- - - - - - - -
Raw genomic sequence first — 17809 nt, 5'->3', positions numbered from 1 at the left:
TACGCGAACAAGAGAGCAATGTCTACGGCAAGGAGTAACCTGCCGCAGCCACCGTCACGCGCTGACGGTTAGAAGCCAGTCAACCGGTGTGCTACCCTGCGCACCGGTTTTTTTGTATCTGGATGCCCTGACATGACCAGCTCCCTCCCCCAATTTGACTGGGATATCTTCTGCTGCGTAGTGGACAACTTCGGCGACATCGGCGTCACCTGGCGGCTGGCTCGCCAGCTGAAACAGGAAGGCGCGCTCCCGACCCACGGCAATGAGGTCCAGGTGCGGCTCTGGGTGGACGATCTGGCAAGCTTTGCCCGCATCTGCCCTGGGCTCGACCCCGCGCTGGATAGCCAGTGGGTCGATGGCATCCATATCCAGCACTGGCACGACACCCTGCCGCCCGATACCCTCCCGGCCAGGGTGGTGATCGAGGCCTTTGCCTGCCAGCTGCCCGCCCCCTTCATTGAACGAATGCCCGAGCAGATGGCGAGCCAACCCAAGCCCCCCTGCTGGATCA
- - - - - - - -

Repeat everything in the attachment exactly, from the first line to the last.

Raw genomic sequence first — 17809 nt, 5'->3', positions numbered from 1 at the left:
TACGCGAACAAGAGAGCAATGTCTACGGCAAGGAGTAACCTGCCGCAGCCACCGTCACGCGCTGACGGTTAGAAGCCAGTCAACCGGTGTGCTACCCTGCGCACCGGTTTTTTTGTATCTGGATGCCCTGACATGACCAGCTCCCTCCCCCAATTTGACTGGGATATCTTCTGCTGCGTAGTGGACAACTTCGGCGACATCGGCGTCACCTGGCGGCTGGCTCGCCAGCTGAAACAGGAAGGCGCGCTCCCGACCCACGGCAATGAGGTCCAGGTGCGGCTCTGGGTGGACGATCTGGCAAGCTTTGCCCGCATCTGCCCTGGGCTCGACCCCGCGCTGGATAGCCAGTGGGTCGATGGCATCCATATCCAGCACTGGCACGACACCCTGCCGCCCGATACCCTCCCGGCCAGGGTGGTGATCGAGGCCTTTGCCTGCCAGCTGCCCGCCCCCTTCATTGAACGAATGCCCGAGCAGATGGCGAGCCAACCCAAGCCCCCCTGCTGGATCA